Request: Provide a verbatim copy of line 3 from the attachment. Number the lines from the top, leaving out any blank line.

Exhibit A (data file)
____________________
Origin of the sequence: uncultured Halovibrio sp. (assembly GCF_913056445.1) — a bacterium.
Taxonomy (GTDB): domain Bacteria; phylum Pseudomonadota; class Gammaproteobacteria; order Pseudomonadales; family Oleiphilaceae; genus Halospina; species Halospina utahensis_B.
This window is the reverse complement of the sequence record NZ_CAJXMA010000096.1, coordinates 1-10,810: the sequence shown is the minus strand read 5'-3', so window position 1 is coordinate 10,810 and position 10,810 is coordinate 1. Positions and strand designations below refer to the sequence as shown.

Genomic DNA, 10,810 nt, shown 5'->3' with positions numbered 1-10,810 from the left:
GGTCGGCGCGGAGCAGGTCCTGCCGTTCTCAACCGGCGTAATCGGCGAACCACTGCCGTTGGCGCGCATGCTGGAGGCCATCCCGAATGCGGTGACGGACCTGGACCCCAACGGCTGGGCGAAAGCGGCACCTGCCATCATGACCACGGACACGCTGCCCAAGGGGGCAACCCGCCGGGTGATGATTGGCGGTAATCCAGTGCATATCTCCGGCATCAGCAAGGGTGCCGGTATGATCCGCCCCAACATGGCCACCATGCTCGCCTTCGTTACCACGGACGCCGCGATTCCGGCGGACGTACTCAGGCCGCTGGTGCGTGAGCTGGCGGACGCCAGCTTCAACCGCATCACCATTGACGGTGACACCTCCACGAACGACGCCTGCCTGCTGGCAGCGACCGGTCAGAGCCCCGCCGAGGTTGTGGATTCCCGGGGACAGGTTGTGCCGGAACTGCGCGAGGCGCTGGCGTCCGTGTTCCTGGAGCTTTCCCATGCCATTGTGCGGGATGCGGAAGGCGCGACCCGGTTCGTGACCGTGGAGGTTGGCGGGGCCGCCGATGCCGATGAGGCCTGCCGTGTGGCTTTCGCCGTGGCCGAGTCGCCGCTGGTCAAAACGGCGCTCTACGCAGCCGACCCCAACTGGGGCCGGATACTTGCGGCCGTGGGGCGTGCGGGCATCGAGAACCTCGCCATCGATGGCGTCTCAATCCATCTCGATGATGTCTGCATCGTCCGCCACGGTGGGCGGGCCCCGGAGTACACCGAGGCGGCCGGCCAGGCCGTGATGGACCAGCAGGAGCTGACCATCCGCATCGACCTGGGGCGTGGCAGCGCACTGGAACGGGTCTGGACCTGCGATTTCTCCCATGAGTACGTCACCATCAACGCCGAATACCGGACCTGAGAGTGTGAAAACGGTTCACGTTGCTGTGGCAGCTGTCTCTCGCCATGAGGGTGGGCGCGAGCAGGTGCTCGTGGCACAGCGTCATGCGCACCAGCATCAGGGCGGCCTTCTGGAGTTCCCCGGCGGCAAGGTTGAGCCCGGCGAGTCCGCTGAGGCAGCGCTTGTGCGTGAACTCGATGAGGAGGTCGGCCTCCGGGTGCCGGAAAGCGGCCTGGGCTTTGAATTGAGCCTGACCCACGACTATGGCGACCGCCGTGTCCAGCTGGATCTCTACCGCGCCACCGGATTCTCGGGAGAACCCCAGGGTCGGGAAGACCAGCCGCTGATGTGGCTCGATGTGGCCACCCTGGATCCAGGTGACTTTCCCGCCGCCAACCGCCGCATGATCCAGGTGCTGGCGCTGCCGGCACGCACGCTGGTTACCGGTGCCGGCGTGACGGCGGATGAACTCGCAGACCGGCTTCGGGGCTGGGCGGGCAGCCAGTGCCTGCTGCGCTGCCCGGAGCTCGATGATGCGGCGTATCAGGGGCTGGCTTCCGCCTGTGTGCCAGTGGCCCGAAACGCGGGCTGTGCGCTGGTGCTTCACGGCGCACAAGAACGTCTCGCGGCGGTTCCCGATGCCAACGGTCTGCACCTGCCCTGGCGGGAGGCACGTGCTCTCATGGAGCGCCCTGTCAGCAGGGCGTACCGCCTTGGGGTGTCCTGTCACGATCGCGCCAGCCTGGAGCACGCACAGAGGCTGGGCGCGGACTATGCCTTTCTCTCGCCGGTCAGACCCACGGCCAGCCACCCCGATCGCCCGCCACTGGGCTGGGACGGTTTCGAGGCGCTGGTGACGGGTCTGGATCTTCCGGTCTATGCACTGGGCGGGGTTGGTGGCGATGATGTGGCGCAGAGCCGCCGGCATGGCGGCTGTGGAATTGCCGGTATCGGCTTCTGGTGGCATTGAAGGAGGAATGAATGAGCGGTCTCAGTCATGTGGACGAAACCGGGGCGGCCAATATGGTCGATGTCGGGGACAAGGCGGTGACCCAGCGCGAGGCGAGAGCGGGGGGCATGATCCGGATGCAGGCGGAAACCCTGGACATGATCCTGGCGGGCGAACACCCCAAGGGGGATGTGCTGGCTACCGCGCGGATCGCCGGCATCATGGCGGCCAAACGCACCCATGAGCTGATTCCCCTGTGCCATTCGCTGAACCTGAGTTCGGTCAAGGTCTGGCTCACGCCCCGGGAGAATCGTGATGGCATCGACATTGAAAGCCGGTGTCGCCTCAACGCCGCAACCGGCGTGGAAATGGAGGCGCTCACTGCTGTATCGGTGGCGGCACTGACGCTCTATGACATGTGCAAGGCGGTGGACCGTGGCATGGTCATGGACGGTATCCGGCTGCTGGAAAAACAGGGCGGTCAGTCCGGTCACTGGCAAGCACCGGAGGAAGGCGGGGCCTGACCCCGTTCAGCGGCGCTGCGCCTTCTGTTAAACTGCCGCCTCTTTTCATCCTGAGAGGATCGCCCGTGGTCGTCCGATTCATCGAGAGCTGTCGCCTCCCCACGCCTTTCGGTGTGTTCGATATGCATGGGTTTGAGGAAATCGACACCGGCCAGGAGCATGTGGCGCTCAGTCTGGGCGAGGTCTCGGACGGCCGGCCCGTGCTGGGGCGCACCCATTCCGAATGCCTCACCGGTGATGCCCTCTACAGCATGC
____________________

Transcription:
This window is the reverse complement of the sequence record NZ_CAJXMA010000096.1, coordinates 1-10,810: the sequence shown is the minus strand read 5'-3', so window position 1 is coordinate 10,810 and position 10,810 is coordinate 1. Positions and strand designations below refer to the sequence as shown.